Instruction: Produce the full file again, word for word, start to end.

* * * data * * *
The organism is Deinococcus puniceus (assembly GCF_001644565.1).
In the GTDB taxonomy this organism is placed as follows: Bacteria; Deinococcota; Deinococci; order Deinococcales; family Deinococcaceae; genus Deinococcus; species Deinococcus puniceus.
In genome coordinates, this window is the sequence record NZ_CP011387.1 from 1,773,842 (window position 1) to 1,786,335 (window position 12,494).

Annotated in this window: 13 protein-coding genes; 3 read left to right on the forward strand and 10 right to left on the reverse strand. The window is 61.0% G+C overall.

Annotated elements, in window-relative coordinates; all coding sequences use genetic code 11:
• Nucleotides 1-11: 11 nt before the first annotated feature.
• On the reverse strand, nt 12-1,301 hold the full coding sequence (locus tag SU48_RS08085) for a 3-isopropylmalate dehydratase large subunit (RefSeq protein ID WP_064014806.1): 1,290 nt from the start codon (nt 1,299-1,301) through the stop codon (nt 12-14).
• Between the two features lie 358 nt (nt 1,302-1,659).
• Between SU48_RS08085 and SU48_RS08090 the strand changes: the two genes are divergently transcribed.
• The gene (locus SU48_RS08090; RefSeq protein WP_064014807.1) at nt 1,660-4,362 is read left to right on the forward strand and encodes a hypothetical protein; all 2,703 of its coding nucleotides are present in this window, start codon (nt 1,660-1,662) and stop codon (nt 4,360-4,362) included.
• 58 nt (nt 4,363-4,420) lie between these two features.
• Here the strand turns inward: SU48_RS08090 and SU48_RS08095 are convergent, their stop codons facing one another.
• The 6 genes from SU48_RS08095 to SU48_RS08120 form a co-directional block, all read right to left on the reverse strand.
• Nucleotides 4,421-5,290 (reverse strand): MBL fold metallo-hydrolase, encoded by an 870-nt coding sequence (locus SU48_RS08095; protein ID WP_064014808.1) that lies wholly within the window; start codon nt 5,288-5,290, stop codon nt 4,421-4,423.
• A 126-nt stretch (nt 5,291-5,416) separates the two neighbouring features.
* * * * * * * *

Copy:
The organism is Deinococcus puniceus (assembly GCF_001644565.1).
In the GTDB taxonomy this organism is placed as follows: Bacteria; Deinococcota; Deinococci; order Deinococcales; family Deinococcaceae; genus Deinococcus; species Deinococcus puniceus.
In genome coordinates, this window is the sequence record NZ_CP011387.1 from 1,773,842 (window position 1) to 1,786,335 (window position 12,494).

Annotated in this window: 13 protein-coding genes; 3 read left to right on the forward strand and 10 right to left on the reverse strand. The window is 61.0% G+C overall.

Annotated elements, in window-relative coordinates; all coding sequences use genetic code 11:
• Nucleotides 1-11: 11 nt before the first annotated feature.
• On the reverse strand, nt 12-1,301 hold the full coding sequence (locus tag SU48_RS08085) for a 3-isopropylmalate dehydratase large subunit (RefSeq protein ID WP_064014806.1): 1,290 nt from the start codon (nt 1,299-1,301) through the stop codon (nt 12-14).
• Between the two features lie 358 nt (nt 1,302-1,659).
• Between SU48_RS08085 and SU48_RS08090 the strand changes: the two genes are divergently transcribed.
• The gene (locus SU48_RS08090; RefSeq protein WP_064014807.1) at nt 1,660-4,362 is read left to right on the forward strand and encodes a hypothetical protein; all 2,703 of its coding nucleotides are present in this window, start codon (nt 1,660-1,662) and stop codon (nt 4,360-4,362) included.
• 58 nt (nt 4,363-4,420) lie between these two features.
• Here the strand turns inward: SU48_RS08090 and SU48_RS08095 are convergent, their stop codons facing one another.
• The 6 genes from SU48_RS08095 to SU48_RS08120 form a co-directional block, all read right to left on the reverse strand.
• Nucleotides 4,421-5,290 (reverse strand): MBL fold metallo-hydrolase, encoded by an 870-nt coding sequence (locus SU48_RS08095; protein ID WP_064014808.1) that lies wholly within the window; start codon nt 5,288-5,290, stop codon nt 4,421-4,423.
• A 126-nt stretch (nt 5,291-5,416) separates the two neighbouring features.